While the tombs of the pharaohs from the pyramids of the Old Kingdom to the Valley of the Kings are familiar the world over, the settings in which the kings of ancient Egypt lived and ruled are comparatively little known. One of the two royal cities surviving from Ancient Egyptian times is at Malqata in western Thebes. It was built by the 18th Dynasty pharaoh Amenhotep III, who reigned for thirty-eight or thirty-nine years, from about 1390-1352 B.C. Located on the sandy edge of the cultivation at the southern end of the Theban necropolis, the site today is marked only by low mud brick ruins and the great mounds that border the huge harbor known as the Birket Habu, also built by Amenhotep III.
One of the most significant urban sites surviving from ancient Egypt, Malqata was established by Amenhotep III in the 30th year of his reign (about 1360 B.C.) when he celebrated his first heb-sed, a royal jubilee intended in part to rejuvinate the king. The great palace city was constructed to the south of the large funerary temple the king was building for himself. In all, Amenhotep celebrated three sed-festivals: in year 30, year 34, and year 37 of his reign. After his death , the palace city was largely abandonned.
Amenhotep III was succeeded by his son, Amenhotep IV, who eventually changed his name to Akhenaten and moved the capital of Egypt to the site of Tell el-Amarna in Middle Egypt. Amarna is the other well preserved royal city from ancient Egyptian times. Akhenaten is among the most famous Egyptian rulers because he broke with the traditional religion (in which many gods were worshipped) to worship only the Aten, represented as a sun disk emanating rays of light. Akhenaten’s attempted reformation did not last beyond his reign. Very shortly after his death, one of his successors, Tutankhamun, re-instated the old religion and, like Malqata a generation earlier, Amarna was abandonned. It is possible that, for a time, the palace and other buildings at Malqata were re-occupied, but the site seems to have been abandoned shortly thereafter.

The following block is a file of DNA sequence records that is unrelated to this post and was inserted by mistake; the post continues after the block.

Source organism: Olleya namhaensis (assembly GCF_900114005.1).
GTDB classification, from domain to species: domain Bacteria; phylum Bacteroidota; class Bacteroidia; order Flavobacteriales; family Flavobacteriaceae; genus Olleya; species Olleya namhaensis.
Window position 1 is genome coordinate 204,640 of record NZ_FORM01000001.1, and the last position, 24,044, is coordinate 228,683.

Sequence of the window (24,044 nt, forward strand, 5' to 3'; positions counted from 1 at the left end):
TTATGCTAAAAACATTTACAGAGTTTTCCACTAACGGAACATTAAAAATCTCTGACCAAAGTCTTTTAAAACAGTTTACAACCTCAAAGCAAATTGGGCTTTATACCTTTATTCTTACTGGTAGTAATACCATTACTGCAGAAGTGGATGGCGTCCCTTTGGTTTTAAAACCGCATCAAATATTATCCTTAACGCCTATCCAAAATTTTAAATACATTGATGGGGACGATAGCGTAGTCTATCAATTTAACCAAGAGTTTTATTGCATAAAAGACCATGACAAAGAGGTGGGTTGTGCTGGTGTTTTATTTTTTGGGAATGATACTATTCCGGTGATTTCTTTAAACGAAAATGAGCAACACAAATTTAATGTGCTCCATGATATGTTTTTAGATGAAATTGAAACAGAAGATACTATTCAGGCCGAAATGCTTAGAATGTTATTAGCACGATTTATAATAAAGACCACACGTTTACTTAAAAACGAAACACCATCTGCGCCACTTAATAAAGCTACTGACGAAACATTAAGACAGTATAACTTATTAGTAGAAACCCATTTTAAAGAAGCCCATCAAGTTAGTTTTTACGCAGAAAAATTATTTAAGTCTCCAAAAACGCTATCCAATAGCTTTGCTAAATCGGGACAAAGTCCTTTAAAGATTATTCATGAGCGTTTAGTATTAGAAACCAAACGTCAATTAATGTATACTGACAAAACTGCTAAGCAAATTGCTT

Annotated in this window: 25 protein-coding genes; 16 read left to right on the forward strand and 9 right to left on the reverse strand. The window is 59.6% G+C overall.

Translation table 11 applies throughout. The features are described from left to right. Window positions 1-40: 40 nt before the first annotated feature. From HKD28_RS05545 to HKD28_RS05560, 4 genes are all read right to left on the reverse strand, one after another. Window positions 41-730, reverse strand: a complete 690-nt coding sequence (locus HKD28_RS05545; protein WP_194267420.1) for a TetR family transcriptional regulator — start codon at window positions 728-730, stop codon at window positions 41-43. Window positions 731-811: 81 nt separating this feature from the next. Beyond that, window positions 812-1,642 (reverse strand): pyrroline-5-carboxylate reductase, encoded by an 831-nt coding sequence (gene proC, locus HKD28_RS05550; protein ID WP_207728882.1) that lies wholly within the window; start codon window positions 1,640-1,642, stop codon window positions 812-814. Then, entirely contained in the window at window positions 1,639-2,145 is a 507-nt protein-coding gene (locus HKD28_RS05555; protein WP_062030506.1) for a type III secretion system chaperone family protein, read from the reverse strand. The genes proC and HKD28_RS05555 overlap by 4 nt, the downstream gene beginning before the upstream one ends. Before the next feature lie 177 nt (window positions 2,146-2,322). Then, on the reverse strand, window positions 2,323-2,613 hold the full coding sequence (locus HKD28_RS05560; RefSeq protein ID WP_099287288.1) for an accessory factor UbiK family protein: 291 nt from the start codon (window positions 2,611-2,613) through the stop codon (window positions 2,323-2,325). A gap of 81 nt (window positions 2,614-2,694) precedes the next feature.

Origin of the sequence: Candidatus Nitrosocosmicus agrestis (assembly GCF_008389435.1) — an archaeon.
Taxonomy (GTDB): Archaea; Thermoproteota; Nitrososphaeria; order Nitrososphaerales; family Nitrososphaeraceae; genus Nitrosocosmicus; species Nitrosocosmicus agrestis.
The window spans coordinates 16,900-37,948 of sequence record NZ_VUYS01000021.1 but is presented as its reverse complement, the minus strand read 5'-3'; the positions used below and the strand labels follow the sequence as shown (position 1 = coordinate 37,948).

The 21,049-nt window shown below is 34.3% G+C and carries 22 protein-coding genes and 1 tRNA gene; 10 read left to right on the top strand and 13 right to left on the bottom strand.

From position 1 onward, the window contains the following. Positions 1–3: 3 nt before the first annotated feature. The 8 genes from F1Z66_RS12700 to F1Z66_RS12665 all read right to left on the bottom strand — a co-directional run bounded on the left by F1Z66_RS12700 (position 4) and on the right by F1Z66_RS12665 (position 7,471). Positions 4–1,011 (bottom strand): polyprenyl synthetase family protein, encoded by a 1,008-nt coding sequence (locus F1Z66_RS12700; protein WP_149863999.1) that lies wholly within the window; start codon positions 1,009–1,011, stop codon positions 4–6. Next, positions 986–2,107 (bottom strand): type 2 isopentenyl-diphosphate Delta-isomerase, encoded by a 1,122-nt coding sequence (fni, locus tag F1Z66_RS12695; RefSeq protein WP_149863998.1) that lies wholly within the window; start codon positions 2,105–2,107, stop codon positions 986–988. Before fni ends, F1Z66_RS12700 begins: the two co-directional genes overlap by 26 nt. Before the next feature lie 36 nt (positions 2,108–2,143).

Because Malqata was only occupied for a limited time, the site presents an unusual opportunity to view a settlement at one of Egypt’s principal urban centers without the “static” of later occupation and alteration.
In an area of late 18th Dynasty occupation that extends roughly seven kilometers along the floodplain, Amenhotep III built several palaces and cult areas. At the north end of the site, the complex of mud brick buildings includes the Great Palace, the North Palace, the Middle Palace, the so-called Audience Pavilion, administrative buildings, and a Temple of Amun. In among these structures, the scattered remains of numerous residential areas have been identified. These housed the different classes of Egyptian society that visited or worked within the palace-city.
The immense harbor, known as Birket Habu, begins east of the King’s Palace and extends to the south for two and one half kilometers. The enormous mounds created from digging out the floodplain rise up along the floodplain’s edge, making a monumental statement about Malqata’s importance. Heading south from the end the Birket Habu mounds, one finds a platform built for the celebration of the heb sed ceremony. Kom el-Samak lies near the terminal point of an ancient raised roadway that probably ran from the king’s funerary temple, the settlement of Malqata, and terminated at Deir esh-Shelwit, a stone temple built in Ptolemaic times that probably covers the site of a much earlier temple.
South of Kom el-Samak, a second platform of mud brick, Kom el-Abd, rises out of the low desert. But this structure was not the end of Amenhotep’s plans for his the area. At some point near the end of his reign (it appears that he never completed the project) Amenhotep III cleared a giant strip in the low desert. The strip, identified by the large stones piled along its edges, extends to the foot of the terraces leading up to the cliffs of the high desert, the Sahara. The purpose of this strip is as yet undetermined.